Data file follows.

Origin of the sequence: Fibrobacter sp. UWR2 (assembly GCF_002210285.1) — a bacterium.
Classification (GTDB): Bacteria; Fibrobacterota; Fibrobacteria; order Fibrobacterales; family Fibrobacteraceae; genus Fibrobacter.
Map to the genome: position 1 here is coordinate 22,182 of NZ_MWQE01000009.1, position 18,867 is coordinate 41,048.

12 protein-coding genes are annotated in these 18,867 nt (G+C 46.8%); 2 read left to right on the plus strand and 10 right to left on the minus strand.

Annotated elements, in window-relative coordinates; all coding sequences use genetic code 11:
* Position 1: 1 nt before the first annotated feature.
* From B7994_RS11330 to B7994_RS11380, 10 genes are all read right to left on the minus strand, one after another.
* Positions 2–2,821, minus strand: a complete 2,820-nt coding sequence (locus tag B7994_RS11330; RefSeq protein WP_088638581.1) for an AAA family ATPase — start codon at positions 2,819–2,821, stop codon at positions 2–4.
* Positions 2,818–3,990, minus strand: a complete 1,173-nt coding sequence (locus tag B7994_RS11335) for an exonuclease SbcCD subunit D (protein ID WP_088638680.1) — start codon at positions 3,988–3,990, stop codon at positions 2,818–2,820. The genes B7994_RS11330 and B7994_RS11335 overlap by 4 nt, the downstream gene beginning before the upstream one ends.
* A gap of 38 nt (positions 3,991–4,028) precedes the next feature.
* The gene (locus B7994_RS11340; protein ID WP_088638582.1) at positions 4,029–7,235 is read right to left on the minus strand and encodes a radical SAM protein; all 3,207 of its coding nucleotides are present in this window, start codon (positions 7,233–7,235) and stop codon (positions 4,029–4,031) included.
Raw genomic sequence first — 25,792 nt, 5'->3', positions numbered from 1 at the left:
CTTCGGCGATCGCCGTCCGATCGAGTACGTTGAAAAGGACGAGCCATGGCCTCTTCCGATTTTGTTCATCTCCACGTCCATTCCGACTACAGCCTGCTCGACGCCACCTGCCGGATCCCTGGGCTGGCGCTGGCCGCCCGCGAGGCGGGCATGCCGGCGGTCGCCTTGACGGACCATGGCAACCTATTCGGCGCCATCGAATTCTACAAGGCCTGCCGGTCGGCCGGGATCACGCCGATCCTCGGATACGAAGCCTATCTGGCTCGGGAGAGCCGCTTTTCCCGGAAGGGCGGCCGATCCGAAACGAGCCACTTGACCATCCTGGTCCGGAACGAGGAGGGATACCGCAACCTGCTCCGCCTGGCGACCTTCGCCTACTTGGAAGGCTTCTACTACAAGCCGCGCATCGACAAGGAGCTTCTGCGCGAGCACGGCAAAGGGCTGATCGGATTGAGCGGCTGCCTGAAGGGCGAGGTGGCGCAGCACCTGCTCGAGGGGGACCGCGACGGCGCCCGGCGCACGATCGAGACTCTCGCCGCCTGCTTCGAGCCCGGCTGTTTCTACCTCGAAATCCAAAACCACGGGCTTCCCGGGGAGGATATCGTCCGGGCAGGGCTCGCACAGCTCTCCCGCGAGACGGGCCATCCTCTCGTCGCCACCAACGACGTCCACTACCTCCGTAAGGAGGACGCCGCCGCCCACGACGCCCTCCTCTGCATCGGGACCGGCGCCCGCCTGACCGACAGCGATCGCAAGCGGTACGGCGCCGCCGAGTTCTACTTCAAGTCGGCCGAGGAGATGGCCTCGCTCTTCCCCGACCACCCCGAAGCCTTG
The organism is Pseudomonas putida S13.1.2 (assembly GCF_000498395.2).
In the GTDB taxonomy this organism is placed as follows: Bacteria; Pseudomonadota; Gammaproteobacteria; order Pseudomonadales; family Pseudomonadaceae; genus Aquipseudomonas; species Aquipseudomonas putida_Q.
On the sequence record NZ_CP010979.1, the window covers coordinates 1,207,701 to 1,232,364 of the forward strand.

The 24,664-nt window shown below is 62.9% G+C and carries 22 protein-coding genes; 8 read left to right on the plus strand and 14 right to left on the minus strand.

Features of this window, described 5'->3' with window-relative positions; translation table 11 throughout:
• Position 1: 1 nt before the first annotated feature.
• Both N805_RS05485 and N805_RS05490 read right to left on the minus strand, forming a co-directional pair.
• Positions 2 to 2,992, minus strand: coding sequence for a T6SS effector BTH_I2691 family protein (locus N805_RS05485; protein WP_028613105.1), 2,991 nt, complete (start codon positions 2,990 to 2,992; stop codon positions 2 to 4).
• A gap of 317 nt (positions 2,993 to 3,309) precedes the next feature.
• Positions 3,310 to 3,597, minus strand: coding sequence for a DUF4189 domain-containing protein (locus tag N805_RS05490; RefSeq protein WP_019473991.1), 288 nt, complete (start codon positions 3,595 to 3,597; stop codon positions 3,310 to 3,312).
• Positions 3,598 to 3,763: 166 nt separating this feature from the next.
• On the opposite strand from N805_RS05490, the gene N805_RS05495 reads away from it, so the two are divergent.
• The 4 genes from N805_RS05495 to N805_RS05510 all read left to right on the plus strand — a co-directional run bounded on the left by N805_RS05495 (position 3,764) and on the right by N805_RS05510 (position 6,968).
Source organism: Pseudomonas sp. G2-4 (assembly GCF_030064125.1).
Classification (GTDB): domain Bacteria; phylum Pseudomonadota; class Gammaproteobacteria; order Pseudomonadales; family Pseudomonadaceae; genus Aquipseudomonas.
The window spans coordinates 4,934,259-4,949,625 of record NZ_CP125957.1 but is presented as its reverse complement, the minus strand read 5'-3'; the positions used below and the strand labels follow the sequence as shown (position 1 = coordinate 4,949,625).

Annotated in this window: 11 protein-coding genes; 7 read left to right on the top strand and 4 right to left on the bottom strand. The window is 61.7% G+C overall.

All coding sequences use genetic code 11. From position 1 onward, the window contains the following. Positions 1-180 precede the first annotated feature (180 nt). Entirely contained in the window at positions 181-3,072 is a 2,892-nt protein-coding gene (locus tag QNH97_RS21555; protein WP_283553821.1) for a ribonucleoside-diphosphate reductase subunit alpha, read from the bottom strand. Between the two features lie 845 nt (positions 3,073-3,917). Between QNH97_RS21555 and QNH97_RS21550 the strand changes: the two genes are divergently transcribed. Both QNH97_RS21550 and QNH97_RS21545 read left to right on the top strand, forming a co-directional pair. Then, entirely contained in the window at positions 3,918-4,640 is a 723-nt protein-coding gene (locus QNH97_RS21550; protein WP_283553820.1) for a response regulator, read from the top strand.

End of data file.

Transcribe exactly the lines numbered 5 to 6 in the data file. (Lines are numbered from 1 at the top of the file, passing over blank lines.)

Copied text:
Annotated elements, in window-relative coordinates; all coding sequences use genetic code 11:
* Position 1: 1 nt before the first annotated feature.